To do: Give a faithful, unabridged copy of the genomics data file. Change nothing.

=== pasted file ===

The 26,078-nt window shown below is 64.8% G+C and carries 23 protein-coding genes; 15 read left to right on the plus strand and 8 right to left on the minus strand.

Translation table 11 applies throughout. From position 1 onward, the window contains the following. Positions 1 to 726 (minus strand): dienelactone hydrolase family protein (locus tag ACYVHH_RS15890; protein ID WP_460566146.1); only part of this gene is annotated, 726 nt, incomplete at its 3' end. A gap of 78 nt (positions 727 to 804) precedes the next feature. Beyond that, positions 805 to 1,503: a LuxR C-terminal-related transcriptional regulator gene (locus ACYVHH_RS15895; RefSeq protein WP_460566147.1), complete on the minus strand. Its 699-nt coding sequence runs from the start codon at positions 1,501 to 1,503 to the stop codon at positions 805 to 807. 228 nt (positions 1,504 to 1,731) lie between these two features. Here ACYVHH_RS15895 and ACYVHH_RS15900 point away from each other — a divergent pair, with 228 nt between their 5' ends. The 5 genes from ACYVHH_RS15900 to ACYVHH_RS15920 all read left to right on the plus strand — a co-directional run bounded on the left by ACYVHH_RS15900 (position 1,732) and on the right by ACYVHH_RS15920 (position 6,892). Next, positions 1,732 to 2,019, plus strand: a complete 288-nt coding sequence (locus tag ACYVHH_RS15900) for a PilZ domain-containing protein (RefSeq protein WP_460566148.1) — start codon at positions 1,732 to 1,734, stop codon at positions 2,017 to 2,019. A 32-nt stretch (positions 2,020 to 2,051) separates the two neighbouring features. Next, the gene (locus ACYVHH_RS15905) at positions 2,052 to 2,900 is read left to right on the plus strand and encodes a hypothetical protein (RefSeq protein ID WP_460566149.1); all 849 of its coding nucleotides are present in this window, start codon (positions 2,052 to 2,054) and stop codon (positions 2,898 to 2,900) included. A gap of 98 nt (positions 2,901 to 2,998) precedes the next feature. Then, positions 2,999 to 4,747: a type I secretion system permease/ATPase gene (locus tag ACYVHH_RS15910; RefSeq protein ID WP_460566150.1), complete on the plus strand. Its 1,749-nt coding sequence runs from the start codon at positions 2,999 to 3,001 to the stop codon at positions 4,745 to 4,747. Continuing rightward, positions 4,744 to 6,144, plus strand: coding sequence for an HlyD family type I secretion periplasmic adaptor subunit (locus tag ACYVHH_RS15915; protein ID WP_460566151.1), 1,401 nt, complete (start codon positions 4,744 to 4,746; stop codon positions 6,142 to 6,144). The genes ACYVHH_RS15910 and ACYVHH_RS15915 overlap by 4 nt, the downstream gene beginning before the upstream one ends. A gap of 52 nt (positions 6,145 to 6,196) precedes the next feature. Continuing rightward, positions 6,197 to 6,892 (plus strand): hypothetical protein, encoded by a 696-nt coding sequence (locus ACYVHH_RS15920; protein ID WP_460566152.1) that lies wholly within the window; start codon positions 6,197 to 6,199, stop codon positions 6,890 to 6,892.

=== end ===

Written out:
The 26,078-nt window shown below is 64.8% G+C and carries 23 protein-coding genes; 15 read left to right on the plus strand and 8 right to left on the minus strand.

Translation table 11 applies throughout. From position 1 onward, the window contains the following. Positions 1 to 726 (minus strand): dienelactone hydrolase family protein (locus tag ACYVHH_RS15890; protein ID WP_460566146.1); only part of this gene is annotated, 726 nt, incomplete at its 3' end. A gap of 78 nt (positions 727 to 804) precedes the next feature. Beyond that, positions 805 to 1,503: a LuxR C-terminal-related transcriptional regulator gene (locus ACYVHH_RS15895; RefSeq protein WP_460566147.1), complete on the minus strand. Its 699-nt coding sequence runs from the start codon at positions 1,501 to 1,503 to the stop codon at positions 805 to 807. 228 nt (positions 1,504 to 1,731) lie between these two features. Here ACYVHH_RS15895 and ACYVHH_RS15900 point away from each other — a divergent pair, with 228 nt between their 5' ends. The 5 genes from ACYVHH_RS15900 to ACYVHH_RS15920 all read left to right on the plus strand — a co-directional run bounded on the left by ACYVHH_RS15900 (position 1,732) and on the right by ACYVHH_RS15920 (position 6,892). Next, positions 1,732 to 2,019, plus strand: a complete 288-nt coding sequence (locus tag ACYVHH_RS15900) for a PilZ domain-containing protein (RefSeq protein WP_460566148.1) — start codon at positions 1,732 to 1,734, stop codon at positions 2,017 to 2,019. A 32-nt stretch (positions 2,020 to 2,051) separates the two neighbouring features. Next, the gene (locus ACYVHH_RS15905) at positions 2,052 to 2,900 is read left to right on the plus strand and encodes a hypothetical protein (RefSeq protein ID WP_460566149.1); all 849 of its coding nucleotides are present in this window, start codon (positions 2,052 to 2,054) and stop codon (positions 2,898 to 2,900) included. A gap of 98 nt (positions 2,901 to 2,998) precedes the next feature. Then, positions 2,999 to 4,747: a type I secretion system permease/ATPase gene (locus tag ACYVHH_RS15910; RefSeq protein ID WP_460566150.1), complete on the plus strand. Its 1,749-nt coding sequence runs from the start codon at positions 2,999 to 3,001 to the stop codon at positions 4,745 to 4,747. Continuing rightward, positions 4,744 to 6,144, plus strand: coding sequence for an HlyD family type I secretion periplasmic adaptor subunit (locus tag ACYVHH_RS15915; protein ID WP_460566151.1), 1,401 nt, complete (start codon positions 4,744 to 4,746; stop codon positions 6,142 to 6,144). The genes ACYVHH_RS15910 and ACYVHH_RS15915 overlap by 4 nt, the downstream gene beginning before the upstream one ends. A gap of 52 nt (positions 6,145 to 6,196) precedes the next feature. Continuing rightward, positions 6,197 to 6,892 (plus strand): hypothetical protein, encoded by a 696-nt coding sequence (locus ACYVHH_RS15920; protein ID WP_460566152.1) that lies wholly within the window; start codon positions 6,197 to 6,199, stop codon positions 6,890 to 6,892.